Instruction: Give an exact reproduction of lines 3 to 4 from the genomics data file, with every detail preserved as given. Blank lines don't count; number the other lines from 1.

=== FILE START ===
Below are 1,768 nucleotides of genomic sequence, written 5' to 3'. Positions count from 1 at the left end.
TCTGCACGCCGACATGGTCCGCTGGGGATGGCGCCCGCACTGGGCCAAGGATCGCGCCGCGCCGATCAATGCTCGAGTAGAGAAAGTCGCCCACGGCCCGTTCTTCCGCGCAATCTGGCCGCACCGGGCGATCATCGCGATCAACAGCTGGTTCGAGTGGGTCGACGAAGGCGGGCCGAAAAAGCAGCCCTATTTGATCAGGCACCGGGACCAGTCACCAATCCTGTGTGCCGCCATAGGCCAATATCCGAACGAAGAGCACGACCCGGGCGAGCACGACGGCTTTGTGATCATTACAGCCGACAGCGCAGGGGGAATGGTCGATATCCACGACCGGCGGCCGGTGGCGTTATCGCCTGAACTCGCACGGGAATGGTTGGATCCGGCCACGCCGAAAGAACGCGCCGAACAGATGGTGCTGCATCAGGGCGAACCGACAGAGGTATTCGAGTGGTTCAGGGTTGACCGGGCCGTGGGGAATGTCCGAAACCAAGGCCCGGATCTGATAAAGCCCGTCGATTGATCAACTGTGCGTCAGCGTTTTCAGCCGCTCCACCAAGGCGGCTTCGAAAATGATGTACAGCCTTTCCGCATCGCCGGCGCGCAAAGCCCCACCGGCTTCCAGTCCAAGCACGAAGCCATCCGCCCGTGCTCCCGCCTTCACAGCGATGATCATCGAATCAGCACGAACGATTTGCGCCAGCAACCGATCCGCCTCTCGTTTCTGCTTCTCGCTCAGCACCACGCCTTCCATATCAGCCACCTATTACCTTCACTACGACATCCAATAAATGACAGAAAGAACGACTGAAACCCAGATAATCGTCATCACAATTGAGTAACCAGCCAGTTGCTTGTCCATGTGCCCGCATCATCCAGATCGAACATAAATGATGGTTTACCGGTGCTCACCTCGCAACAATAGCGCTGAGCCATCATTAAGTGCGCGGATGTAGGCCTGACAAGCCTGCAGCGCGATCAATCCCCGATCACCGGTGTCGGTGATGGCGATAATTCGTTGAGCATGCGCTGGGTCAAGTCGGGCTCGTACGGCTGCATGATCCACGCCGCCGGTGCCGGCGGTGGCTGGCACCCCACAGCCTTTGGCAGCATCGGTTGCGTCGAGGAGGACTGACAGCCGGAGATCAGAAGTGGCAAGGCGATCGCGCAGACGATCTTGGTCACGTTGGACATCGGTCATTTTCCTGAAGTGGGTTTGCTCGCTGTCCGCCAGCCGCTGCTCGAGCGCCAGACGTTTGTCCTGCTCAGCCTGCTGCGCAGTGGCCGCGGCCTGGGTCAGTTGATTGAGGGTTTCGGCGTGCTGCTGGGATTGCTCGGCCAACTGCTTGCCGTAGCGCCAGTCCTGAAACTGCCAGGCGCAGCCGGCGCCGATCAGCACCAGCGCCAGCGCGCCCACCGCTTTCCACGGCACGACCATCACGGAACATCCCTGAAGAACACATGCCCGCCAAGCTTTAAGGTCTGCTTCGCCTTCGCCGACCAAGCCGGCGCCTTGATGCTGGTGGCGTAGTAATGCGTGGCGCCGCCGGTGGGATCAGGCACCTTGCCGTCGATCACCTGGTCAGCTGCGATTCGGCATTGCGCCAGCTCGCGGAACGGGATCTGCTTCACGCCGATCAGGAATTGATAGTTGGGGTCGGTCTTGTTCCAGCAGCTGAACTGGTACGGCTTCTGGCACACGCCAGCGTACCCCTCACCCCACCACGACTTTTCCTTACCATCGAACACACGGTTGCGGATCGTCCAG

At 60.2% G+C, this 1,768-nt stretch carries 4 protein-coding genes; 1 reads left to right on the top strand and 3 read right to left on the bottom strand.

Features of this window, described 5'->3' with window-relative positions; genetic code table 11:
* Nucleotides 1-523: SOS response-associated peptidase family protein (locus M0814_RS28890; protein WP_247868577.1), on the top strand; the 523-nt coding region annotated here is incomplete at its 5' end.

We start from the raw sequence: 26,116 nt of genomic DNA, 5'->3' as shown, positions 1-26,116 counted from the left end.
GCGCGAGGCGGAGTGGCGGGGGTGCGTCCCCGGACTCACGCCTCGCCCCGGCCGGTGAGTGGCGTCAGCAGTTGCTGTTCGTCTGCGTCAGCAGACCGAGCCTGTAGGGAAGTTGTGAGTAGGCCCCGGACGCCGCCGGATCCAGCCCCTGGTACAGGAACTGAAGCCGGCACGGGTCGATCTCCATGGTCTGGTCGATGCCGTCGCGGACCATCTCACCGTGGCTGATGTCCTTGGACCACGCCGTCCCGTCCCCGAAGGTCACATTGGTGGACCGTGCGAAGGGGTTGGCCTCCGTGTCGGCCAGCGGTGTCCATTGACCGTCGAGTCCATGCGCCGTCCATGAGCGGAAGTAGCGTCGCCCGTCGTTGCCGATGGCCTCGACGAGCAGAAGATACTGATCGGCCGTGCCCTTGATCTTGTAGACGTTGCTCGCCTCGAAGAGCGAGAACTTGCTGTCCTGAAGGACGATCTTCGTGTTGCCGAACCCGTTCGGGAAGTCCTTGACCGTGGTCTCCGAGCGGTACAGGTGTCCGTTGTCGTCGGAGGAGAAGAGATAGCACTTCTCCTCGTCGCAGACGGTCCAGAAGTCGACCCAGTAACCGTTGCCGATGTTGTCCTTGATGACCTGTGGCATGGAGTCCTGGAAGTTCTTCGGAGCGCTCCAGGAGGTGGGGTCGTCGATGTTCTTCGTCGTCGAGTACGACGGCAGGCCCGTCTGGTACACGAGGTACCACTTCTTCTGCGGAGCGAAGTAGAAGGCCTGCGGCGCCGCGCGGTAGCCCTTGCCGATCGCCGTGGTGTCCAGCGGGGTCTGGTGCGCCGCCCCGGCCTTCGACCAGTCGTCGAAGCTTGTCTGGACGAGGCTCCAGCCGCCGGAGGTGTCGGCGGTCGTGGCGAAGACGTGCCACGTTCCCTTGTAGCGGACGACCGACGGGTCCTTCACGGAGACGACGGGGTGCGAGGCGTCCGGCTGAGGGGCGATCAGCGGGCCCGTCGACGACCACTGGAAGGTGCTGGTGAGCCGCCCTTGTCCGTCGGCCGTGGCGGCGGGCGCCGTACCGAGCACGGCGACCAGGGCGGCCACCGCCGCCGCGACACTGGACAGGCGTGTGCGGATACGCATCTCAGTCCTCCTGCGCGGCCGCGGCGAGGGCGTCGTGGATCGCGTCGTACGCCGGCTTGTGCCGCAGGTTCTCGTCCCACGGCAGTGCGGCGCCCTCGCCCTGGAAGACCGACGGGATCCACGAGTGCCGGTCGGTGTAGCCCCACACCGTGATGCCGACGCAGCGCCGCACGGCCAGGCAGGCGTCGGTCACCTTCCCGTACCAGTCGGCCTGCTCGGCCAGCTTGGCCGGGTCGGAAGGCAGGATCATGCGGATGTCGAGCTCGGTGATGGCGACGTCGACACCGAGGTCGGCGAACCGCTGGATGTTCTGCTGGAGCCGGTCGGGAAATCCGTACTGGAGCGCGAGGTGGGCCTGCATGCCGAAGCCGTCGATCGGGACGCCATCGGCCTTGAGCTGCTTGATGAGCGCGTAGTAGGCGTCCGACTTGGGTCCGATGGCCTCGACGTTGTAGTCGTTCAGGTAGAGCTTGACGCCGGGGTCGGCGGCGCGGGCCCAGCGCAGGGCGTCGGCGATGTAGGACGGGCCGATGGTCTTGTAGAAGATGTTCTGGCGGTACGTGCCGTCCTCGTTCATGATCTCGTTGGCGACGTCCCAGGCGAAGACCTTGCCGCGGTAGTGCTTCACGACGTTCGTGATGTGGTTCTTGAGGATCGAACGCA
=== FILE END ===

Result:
At 60.2% G+C, this 1,768-nt stretch carries 4 protein-coding genes; 1 reads left to right on the top strand and 3 read right to left on the bottom strand.

Features of this window, described 5'->3' with window-relative positions; genetic code table 11: